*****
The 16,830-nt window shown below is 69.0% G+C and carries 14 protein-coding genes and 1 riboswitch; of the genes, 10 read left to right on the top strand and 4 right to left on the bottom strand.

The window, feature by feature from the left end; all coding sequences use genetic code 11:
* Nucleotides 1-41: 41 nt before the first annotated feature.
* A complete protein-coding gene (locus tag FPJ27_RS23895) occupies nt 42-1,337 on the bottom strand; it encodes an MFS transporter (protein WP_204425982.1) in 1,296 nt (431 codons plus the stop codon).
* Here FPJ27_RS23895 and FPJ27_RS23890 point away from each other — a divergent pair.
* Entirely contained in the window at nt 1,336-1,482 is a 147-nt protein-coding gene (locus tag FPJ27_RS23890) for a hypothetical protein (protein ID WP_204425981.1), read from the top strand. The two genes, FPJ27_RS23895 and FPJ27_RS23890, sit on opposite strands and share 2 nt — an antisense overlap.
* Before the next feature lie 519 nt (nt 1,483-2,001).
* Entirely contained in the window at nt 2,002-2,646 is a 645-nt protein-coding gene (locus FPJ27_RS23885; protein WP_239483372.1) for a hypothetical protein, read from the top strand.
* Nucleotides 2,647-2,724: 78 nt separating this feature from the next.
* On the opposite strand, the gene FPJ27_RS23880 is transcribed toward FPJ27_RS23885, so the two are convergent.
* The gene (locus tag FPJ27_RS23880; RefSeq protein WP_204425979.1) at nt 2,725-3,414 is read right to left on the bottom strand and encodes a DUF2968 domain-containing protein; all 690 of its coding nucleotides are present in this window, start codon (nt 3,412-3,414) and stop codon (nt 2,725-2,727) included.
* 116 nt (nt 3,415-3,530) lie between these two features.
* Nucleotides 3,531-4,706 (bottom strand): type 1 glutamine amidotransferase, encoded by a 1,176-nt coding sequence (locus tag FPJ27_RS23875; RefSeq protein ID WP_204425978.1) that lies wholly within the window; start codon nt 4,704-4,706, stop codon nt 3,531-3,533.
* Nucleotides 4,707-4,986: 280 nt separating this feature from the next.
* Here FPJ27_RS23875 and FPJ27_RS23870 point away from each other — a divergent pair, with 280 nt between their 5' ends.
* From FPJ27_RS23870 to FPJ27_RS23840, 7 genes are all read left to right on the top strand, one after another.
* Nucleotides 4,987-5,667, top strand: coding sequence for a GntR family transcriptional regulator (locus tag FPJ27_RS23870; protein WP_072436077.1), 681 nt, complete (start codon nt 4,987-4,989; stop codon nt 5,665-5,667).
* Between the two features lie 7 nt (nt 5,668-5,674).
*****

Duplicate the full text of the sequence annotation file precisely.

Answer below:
The 16,830-nt window shown below is 69.0% G+C and carries 14 protein-coding genes and 1 riboswitch; of the genes, 10 read left to right on the top strand and 4 right to left on the bottom strand.

The window, feature by feature from the left end; all coding sequences use genetic code 11:
* Nucleotides 1-41: 41 nt before the first annotated feature.
* A complete protein-coding gene (locus tag FPJ27_RS23895) occupies nt 42-1,337 on the bottom strand; it encodes an MFS transporter (protein WP_204425982.1) in 1,296 nt (431 codons plus the stop codon).
* Here FPJ27_RS23895 and FPJ27_RS23890 point away from each other — a divergent pair.
* Entirely contained in the window at nt 1,336-1,482 is a 147-nt protein-coding gene (locus tag FPJ27_RS23890) for a hypothetical protein (protein ID WP_204425981.1), read from the top strand. The two genes, FPJ27_RS23895 and FPJ27_RS23890, sit on opposite strands and share 2 nt — an antisense overlap.
* Before the next feature lie 519 nt (nt 1,483-2,001).
* Entirely contained in the window at nt 2,002-2,646 is a 645-nt protein-coding gene (locus FPJ27_RS23885; protein WP_239483372.1) for a hypothetical protein, read from the top strand.
* Nucleotides 2,647-2,724: 78 nt separating this feature from the next.
* On the opposite strand, the gene FPJ27_RS23880 is transcribed toward FPJ27_RS23885, so the two are convergent.
* The gene (locus tag FPJ27_RS23880; RefSeq protein WP_204425979.1) at nt 2,725-3,414 is read right to left on the bottom strand and encodes a DUF2968 domain-containing protein; all 690 of its coding nucleotides are present in this window, start codon (nt 3,412-3,414) and stop codon (nt 2,725-2,727) included.
* 116 nt (nt 3,415-3,530) lie between these two features.
* Nucleotides 3,531-4,706 (bottom strand): type 1 glutamine amidotransferase, encoded by a 1,176-nt coding sequence (locus tag FPJ27_RS23875; RefSeq protein ID WP_204425978.1) that lies wholly within the window; start codon nt 4,704-4,706, stop codon nt 3,531-3,533.
* Nucleotides 4,707-4,986: 280 nt separating this feature from the next.
* Here FPJ27_RS23875 and FPJ27_RS23870 point away from each other — a divergent pair, with 280 nt between their 5' ends.
* From FPJ27_RS23870 to FPJ27_RS23840, 7 genes are all read left to right on the top strand, one after another.
* Nucleotides 4,987-5,667, top strand: coding sequence for a GntR family transcriptional regulator (locus tag FPJ27_RS23870; protein WP_072436077.1), 681 nt, complete (start codon nt 4,987-4,989; stop codon nt 5,665-5,667).
* Between the two features lie 7 nt (nt 5,668-5,674).